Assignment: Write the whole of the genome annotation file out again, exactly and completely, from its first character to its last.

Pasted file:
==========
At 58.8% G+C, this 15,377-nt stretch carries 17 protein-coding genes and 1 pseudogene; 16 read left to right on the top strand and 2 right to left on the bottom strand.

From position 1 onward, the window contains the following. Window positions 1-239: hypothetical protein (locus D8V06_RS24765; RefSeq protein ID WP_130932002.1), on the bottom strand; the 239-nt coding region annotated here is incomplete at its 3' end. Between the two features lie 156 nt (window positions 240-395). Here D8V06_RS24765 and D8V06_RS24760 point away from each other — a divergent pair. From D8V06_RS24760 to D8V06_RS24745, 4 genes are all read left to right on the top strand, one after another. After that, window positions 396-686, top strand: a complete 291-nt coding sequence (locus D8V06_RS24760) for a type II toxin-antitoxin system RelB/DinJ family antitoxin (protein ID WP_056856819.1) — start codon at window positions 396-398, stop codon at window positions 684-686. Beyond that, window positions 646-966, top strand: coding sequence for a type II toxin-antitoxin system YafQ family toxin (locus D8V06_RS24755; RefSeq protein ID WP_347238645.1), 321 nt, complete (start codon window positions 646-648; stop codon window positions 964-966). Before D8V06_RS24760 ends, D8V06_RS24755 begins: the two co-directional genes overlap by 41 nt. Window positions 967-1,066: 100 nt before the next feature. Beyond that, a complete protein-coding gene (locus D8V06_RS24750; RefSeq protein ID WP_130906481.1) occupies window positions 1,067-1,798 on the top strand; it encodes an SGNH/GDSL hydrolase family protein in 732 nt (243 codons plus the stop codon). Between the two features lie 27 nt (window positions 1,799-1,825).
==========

At 58.8% G+C, this 15,377-nt stretch carries 17 protein-coding genes and 1 pseudogene; 16 read left to right on the top strand and 2 right to left on the bottom strand.

From position 1 onward, the window contains the following. Window positions 1-239: hypothetical protein (locus D8V06_RS24765; RefSeq protein ID WP_130932002.1), on the bottom strand; the 239-nt coding region annotated here is incomplete at its 3' end. Between the two features lie 156 nt (window positions 240-395). Here D8V06_RS24765 and D8V06_RS24760 point away from each other — a divergent pair. From D8V06_RS24760 to D8V06_RS24745, 4 genes are all read left to right on the top strand, one after another. After that, window positions 396-686, top strand: a complete 291-nt coding sequence (locus D8V06_RS24760) for a type II toxin-antitoxin system RelB/DinJ family antitoxin (protein ID WP_056856819.1) — start codon at window positions 396-398, stop codon at window positions 684-686. Beyond that, window positions 646-966, top strand: coding sequence for a type II toxin-antitoxin system YafQ family toxin (locus D8V06_RS24755; RefSeq protein ID WP_347238645.1), 321 nt, complete (start codon window positions 646-648; stop codon window positions 964-966). Before D8V06_RS24760 ends, D8V06_RS24755 begins: the two co-directional genes overlap by 41 nt. Window positions 967-1,066: 100 nt before the next feature. Beyond that, a complete protein-coding gene (locus D8V06_RS24750; RefSeq protein ID WP_130906481.1) occupies window positions 1,067-1,798 on the top strand; it encodes an SGNH/GDSL hydrolase family protein in 732 nt (243 codons plus the stop codon). Between the two features lie 27 nt (window positions 1,799-1,825).